Sunday, March 5, 2017

Day 3 - A Santeria Tour - Havana

We woke early and the lady of the house served us a lovely breakfast one the balcony.  We ate, drank coffee, and watched the kids go to school in the old Palace.

Because I wanted us to have a genuine Cuban experience, we included a half day tour of the local religion.  Our guide met us at exactly the appointed hour.  He was a dignified fellow, perfect English, and his other job was as a court recorder.

We were taken to the Museum of Orishas - Saints of the Santeria.  Our museum guide gave us a wonderful tour of all the dioramas depicting the various saints, their domains, and the history of the West African religion that came with the slaves back in the 1700's.  We learned about the Orisha of the water, of fire, or war, or metallurgy, of justice, health, food, scarsity, anger, happiness, etc.  Sound familiar?  Sorry, no photos were allowed inside and there are none of the internet as well.  The museum staff were especially watchful to make sure no one broke the rules.  Outside we were able to take photos of the museum shop.

Next our guide took us to a street museum of local Santeria artist Salvador.  He has transformed a local alleyway into a wonderful outdoor and whimsical display of his art, sculpture and paintings.  Our guide there was a quirky, well educated Cuban hippy that chain smoked cigars and bobbed his red Afro when he talked.

Next our guide took us to a local Catholic church to see how the people have blended the two faiths.  At first it looked like a regular church with saints and candles and stained glass and a traditional altar, etc.  Then we say mixed in statues and altars for the Orishas with money and food offerings.  What we learned is that this not voodoo.  It is a blending of the religions of Africa that were brought over with the slaves and melded with the Catholic faith.  We were introduced to the White People, those on a spiritual journey of awakening that dress intirely in white as they work through their prayers and penance to achieve the goal of wholeness.  It was all very, every interesting and gave us some insight into the Cuban culture.  Santeria is part of the music, food, and art and offers people a way of life, rules, and guidance to get through hard times.  During the revolution and afterwards under the communist control when religion was banded, they worshiped in caves, basements, and in hiding as the churches were locked.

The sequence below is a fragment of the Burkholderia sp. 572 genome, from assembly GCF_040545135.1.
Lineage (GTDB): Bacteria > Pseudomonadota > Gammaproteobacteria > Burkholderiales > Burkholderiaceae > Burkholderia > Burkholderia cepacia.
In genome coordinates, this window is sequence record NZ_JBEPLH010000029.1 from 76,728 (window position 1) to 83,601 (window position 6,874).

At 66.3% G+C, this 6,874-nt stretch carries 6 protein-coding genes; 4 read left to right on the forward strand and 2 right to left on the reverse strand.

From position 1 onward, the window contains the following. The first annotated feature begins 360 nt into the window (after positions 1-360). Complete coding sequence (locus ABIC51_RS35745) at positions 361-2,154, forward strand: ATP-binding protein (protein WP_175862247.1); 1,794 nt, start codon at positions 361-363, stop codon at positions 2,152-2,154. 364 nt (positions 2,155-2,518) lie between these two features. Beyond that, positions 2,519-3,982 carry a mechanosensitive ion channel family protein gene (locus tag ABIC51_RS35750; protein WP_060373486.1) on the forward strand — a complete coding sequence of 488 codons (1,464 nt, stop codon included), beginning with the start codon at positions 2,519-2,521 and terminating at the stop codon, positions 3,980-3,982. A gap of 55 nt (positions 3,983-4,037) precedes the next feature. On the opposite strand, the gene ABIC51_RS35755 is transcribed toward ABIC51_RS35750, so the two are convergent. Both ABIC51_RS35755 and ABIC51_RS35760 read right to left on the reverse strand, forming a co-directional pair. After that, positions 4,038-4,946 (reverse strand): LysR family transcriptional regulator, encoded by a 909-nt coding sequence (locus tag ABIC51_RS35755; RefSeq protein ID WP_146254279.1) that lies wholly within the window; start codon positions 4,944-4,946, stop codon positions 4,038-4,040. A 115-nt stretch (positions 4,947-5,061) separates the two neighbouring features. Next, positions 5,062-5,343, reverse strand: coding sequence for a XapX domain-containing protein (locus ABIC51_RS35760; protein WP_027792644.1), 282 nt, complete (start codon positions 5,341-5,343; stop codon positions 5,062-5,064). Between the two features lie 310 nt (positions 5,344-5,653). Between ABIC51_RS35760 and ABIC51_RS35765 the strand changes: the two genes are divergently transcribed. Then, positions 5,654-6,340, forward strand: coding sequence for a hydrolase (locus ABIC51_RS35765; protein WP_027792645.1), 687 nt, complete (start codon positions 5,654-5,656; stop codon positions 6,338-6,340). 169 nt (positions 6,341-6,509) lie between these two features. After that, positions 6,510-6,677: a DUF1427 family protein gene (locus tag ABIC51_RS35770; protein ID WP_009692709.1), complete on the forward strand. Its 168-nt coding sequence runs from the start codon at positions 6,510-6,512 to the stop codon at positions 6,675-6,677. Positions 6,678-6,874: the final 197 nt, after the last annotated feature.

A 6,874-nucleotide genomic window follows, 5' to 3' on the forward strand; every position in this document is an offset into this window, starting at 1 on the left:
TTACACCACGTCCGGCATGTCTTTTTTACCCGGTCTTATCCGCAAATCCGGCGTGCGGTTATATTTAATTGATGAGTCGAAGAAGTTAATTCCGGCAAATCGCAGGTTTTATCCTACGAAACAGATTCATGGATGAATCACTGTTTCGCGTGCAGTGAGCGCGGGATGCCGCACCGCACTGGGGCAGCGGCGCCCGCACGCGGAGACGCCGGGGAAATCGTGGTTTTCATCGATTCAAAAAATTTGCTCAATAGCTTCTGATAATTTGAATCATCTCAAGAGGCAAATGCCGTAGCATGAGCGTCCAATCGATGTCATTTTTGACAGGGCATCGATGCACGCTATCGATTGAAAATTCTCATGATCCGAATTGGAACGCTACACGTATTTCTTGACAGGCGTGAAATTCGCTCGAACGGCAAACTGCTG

We said goodbye to our fellow back in the city center and headed out for a free afternoon to include lunch and a visit to the capitol and the Museum of the Revolution.  We stopped at a local bar and had a nice lunch and some brew.  There was a local band and some dancing!!!  Ole!!!

Afterward we wandered the streets looking into shops and such until we reached the capitol and the museum.

Hemingway's haunt.

The Museum of the Revolution in in Batista's old Presdiental Palace.  It was under renovation, was a magificant building.  The displays were moslty photos and some artifacts and of course all about Che, Fidel, the fighting and battles, and the result. The place was crawling with tourists...few Americans...and hundreds of college students (those in the tan militarish uniforms).

And then outside the toilets on the main floor was this...notice the presidents are all Republicans.  I stood there staring and an older woman came up to me and starting speaking about the display.  We chatted Spanish for about ten minutes.  She asked me who was missing and of course I said Mr. Clinton and Mr. Obama.  She blessed herself and went on and on about how the Cuban people loved them both, especially President Obama.  Then I asked her about Mr, Trump and she motioned to the wall and said their is still room for him.

We ended out day at the same restaurant as the night before.  Tired, invigorated, and ready to take on the next day.

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